Rail­road re­pairs a sig­nal for long sum­mer rides

The News-Times - - FRONT PAGE - Jim Cameron COM­MEN­TARY

Metro-North rail com­muters re­ceived a re­cent spring sur­prise: a new timetable with slower run­ning times.

Rush-hour trains now leave ear­lier and ar­rive later, ad­ding any­where from 1 to 10 min­utes to pub­lished run­ning times, de­pend­ing on the length of the trip.

But what hap­pened to that 30-30-30 plan for faster trains? Why are the trains run­ning slower, not faster? In one word: re­pairs.

There’s no way MetroNorth can main­tain its old sched­ule con­sid­er­ing the amount of track work planned for this sum­mer. In fact, the on-time per­for­mance stats from last sum­mer’s con­struc­tion hit a record low, some­times reach­ing just 82 per­cent. The new spring timetable more ac­cu­rately re­flects the speed of ser­vice the rail­road can ac­tu­ally deliver, not the ser­vice it would like to deliver.

So in­stead of trains run­ning late, they’ll be on time and the sched­ule will be more reli­able, if slower.

The timetable ad­just­ments have been in the works since the fall, though the rail­road clearly could have done a bet­ter job ex­plain­ing the whys and hows of the changes. Big projects like the At­lantic Street bridge re­place­ment in Stam­ford and the Walk Bridge project in Nor­walk are tak­ing one, and in some cases, two tracks out of ser­vice.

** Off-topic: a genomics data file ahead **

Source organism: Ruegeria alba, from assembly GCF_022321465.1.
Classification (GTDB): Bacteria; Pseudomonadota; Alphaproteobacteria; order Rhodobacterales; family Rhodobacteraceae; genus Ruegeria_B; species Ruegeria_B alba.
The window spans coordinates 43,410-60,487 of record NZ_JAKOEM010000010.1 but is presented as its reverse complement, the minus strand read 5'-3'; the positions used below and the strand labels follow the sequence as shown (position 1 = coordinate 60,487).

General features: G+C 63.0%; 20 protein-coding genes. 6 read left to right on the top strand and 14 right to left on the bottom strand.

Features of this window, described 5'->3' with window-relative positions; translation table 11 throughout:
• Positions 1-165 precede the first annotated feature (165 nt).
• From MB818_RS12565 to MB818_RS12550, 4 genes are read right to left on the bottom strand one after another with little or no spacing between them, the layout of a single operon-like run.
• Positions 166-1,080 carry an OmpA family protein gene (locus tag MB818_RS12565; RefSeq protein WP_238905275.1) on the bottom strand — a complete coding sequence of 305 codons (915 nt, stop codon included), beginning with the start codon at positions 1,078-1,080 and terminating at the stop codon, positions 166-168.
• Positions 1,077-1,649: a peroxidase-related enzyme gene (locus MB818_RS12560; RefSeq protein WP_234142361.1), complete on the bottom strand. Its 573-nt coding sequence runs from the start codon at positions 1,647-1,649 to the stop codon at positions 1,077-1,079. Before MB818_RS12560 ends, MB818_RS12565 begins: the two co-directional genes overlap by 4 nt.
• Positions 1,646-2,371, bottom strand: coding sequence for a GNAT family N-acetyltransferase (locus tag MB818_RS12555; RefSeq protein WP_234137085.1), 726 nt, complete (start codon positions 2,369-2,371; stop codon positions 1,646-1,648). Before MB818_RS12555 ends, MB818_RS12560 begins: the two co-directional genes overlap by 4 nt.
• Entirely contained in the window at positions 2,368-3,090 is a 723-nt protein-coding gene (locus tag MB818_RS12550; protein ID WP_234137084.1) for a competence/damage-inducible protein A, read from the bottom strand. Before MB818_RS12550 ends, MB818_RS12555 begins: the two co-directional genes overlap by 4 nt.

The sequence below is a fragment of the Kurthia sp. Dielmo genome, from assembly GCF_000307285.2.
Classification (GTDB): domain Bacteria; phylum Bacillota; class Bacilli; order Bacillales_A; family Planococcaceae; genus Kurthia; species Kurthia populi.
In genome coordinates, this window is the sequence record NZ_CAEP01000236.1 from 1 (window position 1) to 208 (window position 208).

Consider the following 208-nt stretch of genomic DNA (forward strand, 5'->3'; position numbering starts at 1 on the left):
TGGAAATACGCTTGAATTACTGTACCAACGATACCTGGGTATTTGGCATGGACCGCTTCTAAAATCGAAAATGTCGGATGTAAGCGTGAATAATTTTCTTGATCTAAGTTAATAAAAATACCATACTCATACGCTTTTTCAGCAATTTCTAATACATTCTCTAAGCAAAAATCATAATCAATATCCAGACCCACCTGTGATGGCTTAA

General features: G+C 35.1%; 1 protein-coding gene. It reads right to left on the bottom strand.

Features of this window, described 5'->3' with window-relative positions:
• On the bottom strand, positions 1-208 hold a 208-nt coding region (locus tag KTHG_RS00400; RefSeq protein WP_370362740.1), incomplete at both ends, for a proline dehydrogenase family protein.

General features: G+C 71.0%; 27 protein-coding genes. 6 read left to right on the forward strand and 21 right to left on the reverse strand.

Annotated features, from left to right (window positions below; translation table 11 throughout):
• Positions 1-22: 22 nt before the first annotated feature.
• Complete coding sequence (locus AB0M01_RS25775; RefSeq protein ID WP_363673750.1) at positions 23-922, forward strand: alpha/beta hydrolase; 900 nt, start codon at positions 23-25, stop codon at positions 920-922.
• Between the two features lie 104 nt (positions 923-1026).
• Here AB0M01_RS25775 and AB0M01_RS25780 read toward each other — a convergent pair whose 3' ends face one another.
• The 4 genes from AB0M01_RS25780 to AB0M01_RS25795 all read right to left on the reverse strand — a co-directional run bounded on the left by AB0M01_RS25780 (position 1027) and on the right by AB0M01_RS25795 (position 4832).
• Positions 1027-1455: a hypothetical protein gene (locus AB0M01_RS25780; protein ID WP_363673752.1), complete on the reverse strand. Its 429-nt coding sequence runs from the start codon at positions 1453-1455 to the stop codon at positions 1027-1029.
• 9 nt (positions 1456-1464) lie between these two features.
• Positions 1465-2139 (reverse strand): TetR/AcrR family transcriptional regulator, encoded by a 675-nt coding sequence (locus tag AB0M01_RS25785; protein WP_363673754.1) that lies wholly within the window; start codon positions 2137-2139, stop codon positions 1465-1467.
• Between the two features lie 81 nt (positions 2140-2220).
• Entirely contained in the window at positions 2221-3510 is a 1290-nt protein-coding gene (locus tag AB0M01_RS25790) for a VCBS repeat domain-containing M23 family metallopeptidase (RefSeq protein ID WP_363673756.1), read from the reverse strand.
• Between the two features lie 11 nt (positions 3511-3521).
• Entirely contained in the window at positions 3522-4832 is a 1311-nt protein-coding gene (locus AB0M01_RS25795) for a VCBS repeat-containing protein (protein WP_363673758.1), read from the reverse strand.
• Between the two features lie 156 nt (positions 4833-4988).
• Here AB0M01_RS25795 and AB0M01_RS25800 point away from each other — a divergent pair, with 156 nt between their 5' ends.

Nec­es­sary “un­der­cut­ting,” re­mov­ing years of accumulate­d rock bal­last un­der rail ties, can take out a track for weeks at a time. And all four run­ning tracks will even­tu­ally need that un­der­cut­ting work.

That leaves the rail­road try­ing to run a four-track ser­vice with a 25 per­cent to 50 per­cent re­duc­tion in re­sources. And that, as Metro-North’s com­puter sim­u­la­tions have shown, means slower ser­vice. This also as­sumes noth­ing else goes wrong.

If there’s an un­ex­pected

bro­ken rail, a sig­nal prob­lem or power is­sue, the rail­road will jump on re­pairs im­me­di­ately — caus­ing other de­lays in ad­di­tion to the planned work. In other words, it’s go­ing to be a long sum­mer, folks.

And this is just the be­gin­ning. One in­dus­try in­sider tells me th­ese megare­pair projects will con­tinue for about five years, mean­ing th­ese slower run­ning times will be the new

nor­mal.

The far­ther East you live on the New Haven line, the greater the im­pact of the slower trains. Take Bridge­port, for ex­am­ple.

The best cur­rent run­ning time from Bridge­port to Grand Cen­tral is 1 hour and 22 min­utes. Un­der the new timetable, it will be 1 hour and 29 min­utes. But in 1963, the old New Haven Rail­road could make the run in 1 hour and 14 min­utes.

Why? Be­cause the orig­i­nal New Haven Rail­road was well main­tained. The rail­road is now 56 years older and not ag­ing well. The sig­nal sys­tem is well past its life ex­pectancy (and can han­dle speeds no faster than 70 mph). The over­head power lines still date back to the times of Woodrow Wil­son in some ar­eas. And the tracks, as we know are prone to crack­ing and ex­pan­sion in the sum­mer heat.

Safety should al­ways be the top pri­or­ity. Re­mem­ber the Bridge­port de­rail­ment and Spuyten Duyvil crash?

So if your trains take a few more min­utes to get you to work, be grate­ful. At least you got there safely. I’d al­ways pre­fer to ar­rive alive, wouldn’t you?

Things will get bet­ter. Maybe not 30-30-30, but bet­ter…even­tu­ally. Jim Cameron is a long­time Con­necti­cut com­muter ad­vo­cate. Con­tact him at Com­muterAc­tion [email protected]

Erik Traut­mann / Hearst Con­necti­cut Me­dia

The Metro-North Rail­road Walk Bridge re­place­ment project in Nor­walk will cause train de­lays this sum­mer.

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